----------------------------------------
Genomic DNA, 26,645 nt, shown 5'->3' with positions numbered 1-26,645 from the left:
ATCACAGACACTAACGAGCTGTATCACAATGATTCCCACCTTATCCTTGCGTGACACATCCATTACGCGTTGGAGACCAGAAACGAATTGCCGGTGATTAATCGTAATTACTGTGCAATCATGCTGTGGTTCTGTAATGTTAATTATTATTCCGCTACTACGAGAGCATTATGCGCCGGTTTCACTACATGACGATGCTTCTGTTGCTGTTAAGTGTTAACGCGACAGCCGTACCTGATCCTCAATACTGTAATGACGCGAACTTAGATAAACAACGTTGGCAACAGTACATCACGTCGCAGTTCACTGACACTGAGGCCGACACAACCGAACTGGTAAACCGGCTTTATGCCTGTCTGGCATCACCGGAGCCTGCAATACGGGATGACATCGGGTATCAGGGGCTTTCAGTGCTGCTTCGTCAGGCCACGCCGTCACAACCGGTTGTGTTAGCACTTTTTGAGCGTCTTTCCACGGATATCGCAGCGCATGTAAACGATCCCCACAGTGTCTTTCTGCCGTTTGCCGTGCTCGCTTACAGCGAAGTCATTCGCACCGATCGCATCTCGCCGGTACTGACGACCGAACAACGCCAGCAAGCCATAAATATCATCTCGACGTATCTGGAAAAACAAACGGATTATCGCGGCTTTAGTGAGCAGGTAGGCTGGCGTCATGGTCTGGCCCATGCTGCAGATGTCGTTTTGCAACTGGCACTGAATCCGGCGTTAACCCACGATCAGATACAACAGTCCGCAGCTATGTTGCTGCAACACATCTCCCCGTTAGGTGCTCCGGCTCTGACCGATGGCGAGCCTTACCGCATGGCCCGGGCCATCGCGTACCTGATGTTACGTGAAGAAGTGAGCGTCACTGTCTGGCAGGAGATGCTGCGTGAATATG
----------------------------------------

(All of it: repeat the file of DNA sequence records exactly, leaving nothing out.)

Genomic DNA, 26,645 nt, shown 5'->3' with positions numbered 1-26,645 from the left:
ATCACAGACACTAACGAGCTGTATCACAATGATTCCCACCTTATCCTTGCGTGACACATCCATTACGCGTTGGAGACCAGAAACGAATTGCCGGTGATTAATCGTAATTACTGTGCAATCATGCTGTGGTTCTGTAATGTTAATTATTATTCCGCTACTACGAGAGCATTATGCGCCGGTTTCACTACATGACGATGCTTCTGTTGCTGTTAAGTGTTAACGCGACAGCCGTACCTGATCCTCAATACTGTAATGACGCGAACTTAGATAAACAACGTTGGCAACAGTACATCACGTCGCAGTTCACTGACACTGAGGCCGACACAACCGAACTGGTAAACCGGCTTTATGCCTGTCTGGCATCACCGGAGCCTGCAATACGGGATGACATCGGGTATCAGGGGCTTTCAGTGCTGCTTCGTCAGGCCACGCCGTCACAACCGGTTGTGTTAGCACTTTTTGAGCGTCTTTCCACGGATATCGCAGCGCATGTAAACGATCCCCACAGTGTCTTTCTGCCGTTTGCCGTGCTCGCTTACAGCGAAGTCATTCGCACCGATCGCATCTCGCCGGTACTGACGACCGAACAACGCCAGCAAGCCATAAATATCATCTCGACGTATCTGGAAAAACAAACGGATTATCGCGGCTTTAGTGAGCAGGTAGGCTGGCGTCATGGTCTGGCCCATGCTGCAGATGTCGTTTTGCAACTGGCACTGAATCCGGCGTTAACCCACGATCAGATACAACAGTCCGCAGCTATGTTGCTGCAACACATCTCCCCGTTAGGTGCTCCGGCTCTGACCGATGGCGAGCCTTACCGCATGGCCCGGGCCATCGCGTACCTGATGTTACGTGAAGAAGTGAGCGTCACTGTCTGGCAGGAGATGCTGCGTGAATATG